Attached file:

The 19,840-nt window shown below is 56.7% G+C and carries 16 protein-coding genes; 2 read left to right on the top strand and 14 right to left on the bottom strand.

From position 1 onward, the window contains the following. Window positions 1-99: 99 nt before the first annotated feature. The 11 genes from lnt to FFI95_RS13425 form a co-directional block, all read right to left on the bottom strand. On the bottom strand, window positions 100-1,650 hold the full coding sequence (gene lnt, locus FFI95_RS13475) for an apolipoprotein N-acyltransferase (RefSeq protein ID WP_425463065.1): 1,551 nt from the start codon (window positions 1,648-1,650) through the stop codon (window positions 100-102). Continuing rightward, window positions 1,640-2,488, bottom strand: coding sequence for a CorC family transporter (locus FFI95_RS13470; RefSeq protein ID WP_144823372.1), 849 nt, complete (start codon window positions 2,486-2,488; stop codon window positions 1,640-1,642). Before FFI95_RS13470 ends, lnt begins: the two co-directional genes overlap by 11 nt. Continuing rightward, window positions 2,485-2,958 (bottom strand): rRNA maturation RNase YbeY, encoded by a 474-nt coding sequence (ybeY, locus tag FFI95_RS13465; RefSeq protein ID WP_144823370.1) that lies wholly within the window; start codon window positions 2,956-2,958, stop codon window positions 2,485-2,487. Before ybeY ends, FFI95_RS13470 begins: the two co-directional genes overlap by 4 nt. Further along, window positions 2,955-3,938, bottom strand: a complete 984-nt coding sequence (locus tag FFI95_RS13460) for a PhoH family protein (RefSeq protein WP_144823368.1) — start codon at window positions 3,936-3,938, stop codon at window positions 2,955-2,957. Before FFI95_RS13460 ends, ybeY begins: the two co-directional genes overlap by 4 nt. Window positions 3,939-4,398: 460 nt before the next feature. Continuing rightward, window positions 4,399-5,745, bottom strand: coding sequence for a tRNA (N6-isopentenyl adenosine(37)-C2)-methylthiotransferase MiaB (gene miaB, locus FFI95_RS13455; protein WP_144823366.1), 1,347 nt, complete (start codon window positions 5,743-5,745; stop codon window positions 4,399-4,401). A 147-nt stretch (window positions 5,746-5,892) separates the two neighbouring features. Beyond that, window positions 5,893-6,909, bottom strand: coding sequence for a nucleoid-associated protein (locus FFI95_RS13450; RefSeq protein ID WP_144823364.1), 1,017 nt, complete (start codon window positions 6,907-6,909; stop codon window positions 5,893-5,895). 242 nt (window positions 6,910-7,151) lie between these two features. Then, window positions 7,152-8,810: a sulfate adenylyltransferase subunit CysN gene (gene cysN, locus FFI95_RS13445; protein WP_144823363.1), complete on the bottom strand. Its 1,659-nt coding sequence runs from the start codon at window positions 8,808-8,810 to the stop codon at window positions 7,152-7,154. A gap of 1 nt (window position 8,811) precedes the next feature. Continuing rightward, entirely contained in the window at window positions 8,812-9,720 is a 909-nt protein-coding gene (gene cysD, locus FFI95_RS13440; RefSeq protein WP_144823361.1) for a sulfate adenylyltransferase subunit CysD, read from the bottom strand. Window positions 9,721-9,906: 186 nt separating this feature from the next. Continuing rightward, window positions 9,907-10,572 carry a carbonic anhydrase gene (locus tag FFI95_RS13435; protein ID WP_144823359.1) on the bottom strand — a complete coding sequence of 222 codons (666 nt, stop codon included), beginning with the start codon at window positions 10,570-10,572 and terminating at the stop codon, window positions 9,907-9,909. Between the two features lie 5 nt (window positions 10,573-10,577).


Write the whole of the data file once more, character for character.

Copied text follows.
The 19,840-nt window shown below is 56.7% G+C and carries 16 protein-coding genes; 2 read left to right on the top strand and 14 right to left on the bottom strand.

From position 1 onward, the window contains the following. Window positions 1-99: 99 nt before the first annotated feature. The 11 genes from lnt to FFI95_RS13425 form a co-directional block, all read right to left on the bottom strand. On the bottom strand, window positions 100-1,650 hold the full coding sequence (gene lnt, locus FFI95_RS13475) for an apolipoprotein N-acyltransferase (RefSeq protein ID WP_425463065.1): 1,551 nt from the start codon (window positions 1,648-1,650) through the stop codon (window positions 100-102). Continuing rightward, window positions 1,640-2,488, bottom strand: coding sequence for a CorC family transporter (locus FFI95_RS13470; RefSeq protein ID WP_144823372.1), 849 nt, complete (start codon window positions 2,486-2,488; stop codon window positions 1,640-1,642). Before FFI95_RS13470 ends, lnt begins: the two co-directional genes overlap by 11 nt. Continuing rightward, window positions 2,485-2,958 (bottom strand): rRNA maturation RNase YbeY, encoded by a 474-nt coding sequence (ybeY, locus tag FFI95_RS13465; RefSeq protein ID WP_144823370.1) that lies wholly within the window; start codon window positions 2,956-2,958, stop codon window positions 2,485-2,487. Before ybeY ends, FFI95_RS13470 begins: the two co-directional genes overlap by 4 nt. Further along, window positions 2,955-3,938, bottom strand: a complete 984-nt coding sequence (locus tag FFI95_RS13460) for a PhoH family protein (RefSeq protein WP_144823368.1) — start codon at window positions 3,936-3,938, stop codon at window positions 2,955-2,957. Before FFI95_RS13460 ends, ybeY begins: the two co-directional genes overlap by 4 nt. Window positions 3,939-4,398: 460 nt before the next feature. Continuing rightward, window positions 4,399-5,745, bottom strand: coding sequence for a tRNA (N6-isopentenyl adenosine(37)-C2)-methylthiotransferase MiaB (gene miaB, locus FFI95_RS13455; protein WP_144823366.1), 1,347 nt, complete (start codon window positions 5,743-5,745; stop codon window positions 4,399-4,401). A 147-nt stretch (window positions 5,746-5,892) separates the two neighbouring features. Beyond that, window positions 5,893-6,909, bottom strand: coding sequence for a nucleoid-associated protein (locus FFI95_RS13450; RefSeq protein ID WP_144823364.1), 1,017 nt, complete (start codon window positions 6,907-6,909; stop codon window positions 5,893-5,895). 242 nt (window positions 6,910-7,151) lie between these two features. Then, window positions 7,152-8,810: a sulfate adenylyltransferase subunit CysN gene (gene cysN, locus FFI95_RS13445; protein WP_144823363.1), complete on the bottom strand. Its 1,659-nt coding sequence runs from the start codon at window positions 8,808-8,810 to the stop codon at window positions 7,152-7,154. A gap of 1 nt (window position 8,811) precedes the next feature. Continuing rightward, entirely contained in the window at window positions 8,812-9,720 is a 909-nt protein-coding gene (gene cysD, locus FFI95_RS13440; RefSeq protein WP_144823361.1) for a sulfate adenylyltransferase subunit CysD, read from the bottom strand. Window positions 9,721-9,906: 186 nt separating this feature from the next. Continuing rightward, window positions 9,907-10,572 carry a carbonic anhydrase gene (locus tag FFI95_RS13435; protein ID WP_144823359.1) on the bottom strand — a complete coding sequence of 222 codons (666 nt, stop codon included), beginning with the start codon at window positions 10,570-10,572 and terminating at the stop codon, window positions 9,907-9,909. Between the two features lie 5 nt (window positions 10,573-10,577).